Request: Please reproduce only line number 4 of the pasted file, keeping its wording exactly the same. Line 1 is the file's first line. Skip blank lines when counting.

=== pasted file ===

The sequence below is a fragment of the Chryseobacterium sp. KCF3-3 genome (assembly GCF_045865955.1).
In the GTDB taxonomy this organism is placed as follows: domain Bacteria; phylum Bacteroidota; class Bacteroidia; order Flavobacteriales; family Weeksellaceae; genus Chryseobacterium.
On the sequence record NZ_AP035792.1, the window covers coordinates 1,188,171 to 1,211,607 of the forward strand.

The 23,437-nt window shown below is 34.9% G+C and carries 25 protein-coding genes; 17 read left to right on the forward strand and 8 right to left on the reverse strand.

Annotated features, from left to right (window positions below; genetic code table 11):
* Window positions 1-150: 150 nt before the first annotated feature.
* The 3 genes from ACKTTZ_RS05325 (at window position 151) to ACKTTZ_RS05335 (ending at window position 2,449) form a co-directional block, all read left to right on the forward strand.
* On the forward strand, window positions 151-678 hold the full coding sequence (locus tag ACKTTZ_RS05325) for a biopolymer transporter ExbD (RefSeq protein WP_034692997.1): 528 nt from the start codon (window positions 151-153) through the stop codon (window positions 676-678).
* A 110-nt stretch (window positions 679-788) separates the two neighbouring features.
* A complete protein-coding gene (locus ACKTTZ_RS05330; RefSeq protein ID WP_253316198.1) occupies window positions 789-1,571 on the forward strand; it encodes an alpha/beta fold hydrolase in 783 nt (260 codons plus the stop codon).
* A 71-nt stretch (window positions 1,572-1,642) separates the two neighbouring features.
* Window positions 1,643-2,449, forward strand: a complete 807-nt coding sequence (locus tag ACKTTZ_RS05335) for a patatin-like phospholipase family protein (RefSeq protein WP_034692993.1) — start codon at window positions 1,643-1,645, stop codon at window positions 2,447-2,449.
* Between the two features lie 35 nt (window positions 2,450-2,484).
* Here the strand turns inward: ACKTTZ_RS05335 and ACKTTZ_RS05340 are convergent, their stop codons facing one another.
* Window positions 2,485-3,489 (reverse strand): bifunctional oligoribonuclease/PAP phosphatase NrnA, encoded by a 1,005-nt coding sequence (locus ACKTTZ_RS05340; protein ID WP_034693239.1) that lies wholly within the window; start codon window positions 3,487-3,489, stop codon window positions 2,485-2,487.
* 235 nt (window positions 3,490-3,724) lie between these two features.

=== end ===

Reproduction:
The 23,437-nt window shown below is 34.9% G+C and carries 25 protein-coding genes; 17 read left to right on the forward strand and 8 right to left on the reverse strand.